Caring for a person with dementia can be all consuming. It is often physically and emotionally stressful, and you may find yourself struggling with symptoms of depression as a result.
Caregiving doesn’t cause depression, and not everyone who provides care will become depressed. But being a caregiver – and all the responsibilities that come with it – does increase your risk of depression.
A conservative estimate reports that 20 percent of family caregivers suffer from depression, twice the rate of the general population. Other studies and groups, including the National Caregiver Alliance and Yale University, put that number even higher, estimating that 50 percent of caregivers show symptoms of clinical depression. Older caregivers, like spouses, and women are the most likely to be depressed.
Caregivers are so vulnerable to depression because they often put aside their own needs to tend to their loved one and because of the constant stress involved. Watching a loved one in distress and tasks like toileting, bathing, dressing and eating can take their toll.
If you think you may be experiencing depression it’s time to get help – for your sake, and for the sake of the person for whom you’re caring.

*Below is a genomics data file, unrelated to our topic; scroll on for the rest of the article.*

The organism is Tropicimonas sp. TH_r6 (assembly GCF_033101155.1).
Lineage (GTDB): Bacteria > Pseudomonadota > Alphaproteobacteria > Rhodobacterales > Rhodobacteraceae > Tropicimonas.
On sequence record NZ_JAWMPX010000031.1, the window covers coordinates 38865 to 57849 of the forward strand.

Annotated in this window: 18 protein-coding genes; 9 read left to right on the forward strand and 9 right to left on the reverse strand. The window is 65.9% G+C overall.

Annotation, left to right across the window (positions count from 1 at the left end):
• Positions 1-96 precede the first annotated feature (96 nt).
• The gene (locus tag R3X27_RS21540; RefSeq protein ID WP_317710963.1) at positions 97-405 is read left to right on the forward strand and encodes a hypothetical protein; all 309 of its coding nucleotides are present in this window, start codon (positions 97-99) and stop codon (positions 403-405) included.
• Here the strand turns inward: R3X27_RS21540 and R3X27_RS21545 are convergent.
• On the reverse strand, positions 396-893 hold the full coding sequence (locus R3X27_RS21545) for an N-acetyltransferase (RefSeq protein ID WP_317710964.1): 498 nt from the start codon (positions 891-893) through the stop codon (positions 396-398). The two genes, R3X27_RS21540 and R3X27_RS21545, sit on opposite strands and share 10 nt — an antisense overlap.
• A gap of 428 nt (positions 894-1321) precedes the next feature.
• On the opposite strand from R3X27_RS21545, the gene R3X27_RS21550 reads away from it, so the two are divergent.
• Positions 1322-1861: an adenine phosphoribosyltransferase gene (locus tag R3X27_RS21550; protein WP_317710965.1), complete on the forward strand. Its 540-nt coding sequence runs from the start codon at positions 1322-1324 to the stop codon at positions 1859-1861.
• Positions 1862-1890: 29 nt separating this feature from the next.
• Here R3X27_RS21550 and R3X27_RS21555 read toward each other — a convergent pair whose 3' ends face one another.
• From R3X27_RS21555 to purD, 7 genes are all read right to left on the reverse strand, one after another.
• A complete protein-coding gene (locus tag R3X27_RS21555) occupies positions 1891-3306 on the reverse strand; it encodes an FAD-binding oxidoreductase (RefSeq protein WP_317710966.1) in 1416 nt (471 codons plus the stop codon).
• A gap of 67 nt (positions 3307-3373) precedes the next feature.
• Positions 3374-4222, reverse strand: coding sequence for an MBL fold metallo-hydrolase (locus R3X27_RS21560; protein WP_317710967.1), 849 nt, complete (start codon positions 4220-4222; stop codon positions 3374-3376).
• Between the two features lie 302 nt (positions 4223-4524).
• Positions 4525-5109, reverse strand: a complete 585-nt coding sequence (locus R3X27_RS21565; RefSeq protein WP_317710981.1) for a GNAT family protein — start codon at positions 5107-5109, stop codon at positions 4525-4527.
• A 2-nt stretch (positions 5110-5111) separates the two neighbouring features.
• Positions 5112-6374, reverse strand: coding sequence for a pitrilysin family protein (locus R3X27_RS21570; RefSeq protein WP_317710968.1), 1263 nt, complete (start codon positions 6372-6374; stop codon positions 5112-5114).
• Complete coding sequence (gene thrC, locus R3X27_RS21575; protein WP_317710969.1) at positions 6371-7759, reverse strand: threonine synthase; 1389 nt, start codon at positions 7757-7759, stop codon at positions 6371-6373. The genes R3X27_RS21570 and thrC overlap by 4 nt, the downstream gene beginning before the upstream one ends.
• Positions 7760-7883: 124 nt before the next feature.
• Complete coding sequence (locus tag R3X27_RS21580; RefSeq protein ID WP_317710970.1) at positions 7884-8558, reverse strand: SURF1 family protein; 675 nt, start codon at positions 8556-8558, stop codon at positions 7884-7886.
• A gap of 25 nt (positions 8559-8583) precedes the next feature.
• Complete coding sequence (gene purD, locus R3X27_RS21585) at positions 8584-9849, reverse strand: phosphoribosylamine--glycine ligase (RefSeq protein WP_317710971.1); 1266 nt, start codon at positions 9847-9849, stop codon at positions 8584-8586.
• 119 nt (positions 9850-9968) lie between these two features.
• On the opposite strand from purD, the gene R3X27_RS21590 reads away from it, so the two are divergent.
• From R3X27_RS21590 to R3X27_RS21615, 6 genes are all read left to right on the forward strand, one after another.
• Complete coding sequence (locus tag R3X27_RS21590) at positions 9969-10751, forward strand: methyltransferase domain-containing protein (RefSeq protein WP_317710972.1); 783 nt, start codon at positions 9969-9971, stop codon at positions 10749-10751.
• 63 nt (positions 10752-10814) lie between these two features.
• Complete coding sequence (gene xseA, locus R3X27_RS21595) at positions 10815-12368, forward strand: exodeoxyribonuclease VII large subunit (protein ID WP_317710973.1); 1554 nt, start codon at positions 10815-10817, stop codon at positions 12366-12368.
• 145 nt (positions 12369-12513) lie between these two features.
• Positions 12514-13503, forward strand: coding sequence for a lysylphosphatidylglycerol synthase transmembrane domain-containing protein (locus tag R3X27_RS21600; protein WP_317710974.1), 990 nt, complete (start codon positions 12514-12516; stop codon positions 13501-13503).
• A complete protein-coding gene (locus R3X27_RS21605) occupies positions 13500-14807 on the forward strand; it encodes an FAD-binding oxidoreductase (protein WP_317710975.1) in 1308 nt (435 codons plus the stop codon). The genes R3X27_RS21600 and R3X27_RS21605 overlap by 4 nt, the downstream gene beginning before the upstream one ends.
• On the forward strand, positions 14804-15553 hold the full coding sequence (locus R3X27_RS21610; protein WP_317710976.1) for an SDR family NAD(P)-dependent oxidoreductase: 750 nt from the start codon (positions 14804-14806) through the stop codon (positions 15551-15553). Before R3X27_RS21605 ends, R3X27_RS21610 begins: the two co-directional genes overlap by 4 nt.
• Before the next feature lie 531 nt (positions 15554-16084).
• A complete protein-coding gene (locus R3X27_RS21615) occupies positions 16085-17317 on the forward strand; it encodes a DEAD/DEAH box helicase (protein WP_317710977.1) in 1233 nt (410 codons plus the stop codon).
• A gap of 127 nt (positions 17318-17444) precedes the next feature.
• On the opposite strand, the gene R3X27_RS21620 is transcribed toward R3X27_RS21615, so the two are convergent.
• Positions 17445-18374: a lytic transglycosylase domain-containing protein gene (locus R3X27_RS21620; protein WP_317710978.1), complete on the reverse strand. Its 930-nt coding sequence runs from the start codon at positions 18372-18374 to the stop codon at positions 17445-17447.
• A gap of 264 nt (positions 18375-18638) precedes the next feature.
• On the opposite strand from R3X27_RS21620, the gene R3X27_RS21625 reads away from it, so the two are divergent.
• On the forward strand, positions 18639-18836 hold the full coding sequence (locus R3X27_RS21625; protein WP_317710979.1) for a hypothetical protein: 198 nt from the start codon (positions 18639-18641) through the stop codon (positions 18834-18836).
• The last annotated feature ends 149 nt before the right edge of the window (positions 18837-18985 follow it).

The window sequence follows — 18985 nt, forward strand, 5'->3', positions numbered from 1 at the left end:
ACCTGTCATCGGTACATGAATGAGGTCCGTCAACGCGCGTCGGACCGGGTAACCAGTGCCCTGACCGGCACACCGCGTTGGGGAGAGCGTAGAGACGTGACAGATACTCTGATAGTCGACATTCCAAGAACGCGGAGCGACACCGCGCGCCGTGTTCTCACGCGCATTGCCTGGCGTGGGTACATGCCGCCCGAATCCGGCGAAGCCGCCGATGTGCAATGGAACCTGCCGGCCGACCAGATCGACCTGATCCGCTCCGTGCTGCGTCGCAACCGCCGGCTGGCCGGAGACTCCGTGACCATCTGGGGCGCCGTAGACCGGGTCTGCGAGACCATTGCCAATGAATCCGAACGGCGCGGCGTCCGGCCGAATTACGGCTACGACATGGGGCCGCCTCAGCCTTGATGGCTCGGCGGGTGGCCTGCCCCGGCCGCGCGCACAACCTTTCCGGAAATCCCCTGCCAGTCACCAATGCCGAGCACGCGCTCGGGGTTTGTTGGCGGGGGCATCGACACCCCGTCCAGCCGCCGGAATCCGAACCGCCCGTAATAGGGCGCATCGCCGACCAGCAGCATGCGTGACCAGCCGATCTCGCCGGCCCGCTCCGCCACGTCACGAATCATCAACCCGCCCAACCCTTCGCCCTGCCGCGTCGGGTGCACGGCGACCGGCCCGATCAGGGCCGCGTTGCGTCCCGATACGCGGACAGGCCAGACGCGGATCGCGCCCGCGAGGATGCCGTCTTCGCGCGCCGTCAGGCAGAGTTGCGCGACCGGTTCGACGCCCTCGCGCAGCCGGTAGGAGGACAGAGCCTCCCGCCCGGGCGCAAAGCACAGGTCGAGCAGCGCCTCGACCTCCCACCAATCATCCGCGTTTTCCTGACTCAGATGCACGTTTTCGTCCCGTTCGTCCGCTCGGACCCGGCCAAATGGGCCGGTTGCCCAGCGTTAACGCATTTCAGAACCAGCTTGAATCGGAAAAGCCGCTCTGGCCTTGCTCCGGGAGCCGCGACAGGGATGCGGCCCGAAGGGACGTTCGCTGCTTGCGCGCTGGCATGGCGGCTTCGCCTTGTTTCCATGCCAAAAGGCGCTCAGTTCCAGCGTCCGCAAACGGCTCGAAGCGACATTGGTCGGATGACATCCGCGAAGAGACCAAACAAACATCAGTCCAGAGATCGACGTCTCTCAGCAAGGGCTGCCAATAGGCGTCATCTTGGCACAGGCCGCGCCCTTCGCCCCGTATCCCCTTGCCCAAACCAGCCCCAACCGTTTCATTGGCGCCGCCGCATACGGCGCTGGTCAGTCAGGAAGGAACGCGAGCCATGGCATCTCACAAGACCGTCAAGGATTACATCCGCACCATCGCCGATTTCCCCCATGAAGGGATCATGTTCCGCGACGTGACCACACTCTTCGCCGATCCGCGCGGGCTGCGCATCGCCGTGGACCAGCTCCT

Symptoms of Depression
It’s normal to experience feelings of anger, sadness or frustration, especially when you’re dealing with caregiving and illness. But depression goes beyond these occasional feelings. It is not fleeting and it is not something that someone can make himself or herself “snap out of.”
The following symptoms, if experienced for more than two consecutive weeks, may indicate depression:
- Losing interest in people and/or activities that you once enjoyed
- Anger, sadness, and mood swings
- Feelings of helplessness and hopelessness
- Changes in eating habits and weight
- Fatigue and loss of energy
- Difficulty sleeping
- Thoughts of death or suicide
- Difficulty thinking or concentrating
There is Help
If symptoms of depression are present, seek help. It may be against your first instincts. People say, “I’m strong. I can handle this.” But depression isn’t a weakness; it’s an illness. And with the proper help you can feel well.
A mental health professional such as a psychologist or psychiatrist can assess your condition and arrive at the treatment most appropriate for you. Treatment for depression can include some combination of medicine, therapy, psychosocial support and activities.
Taking at least a few minutes to do something you enjoy every day and keeping up with friends and hobbies can also help you avoid burnout. Alzheimer’s and depression support groups also offer an invaluable community of people who are going through the same thing and can provide advice and support.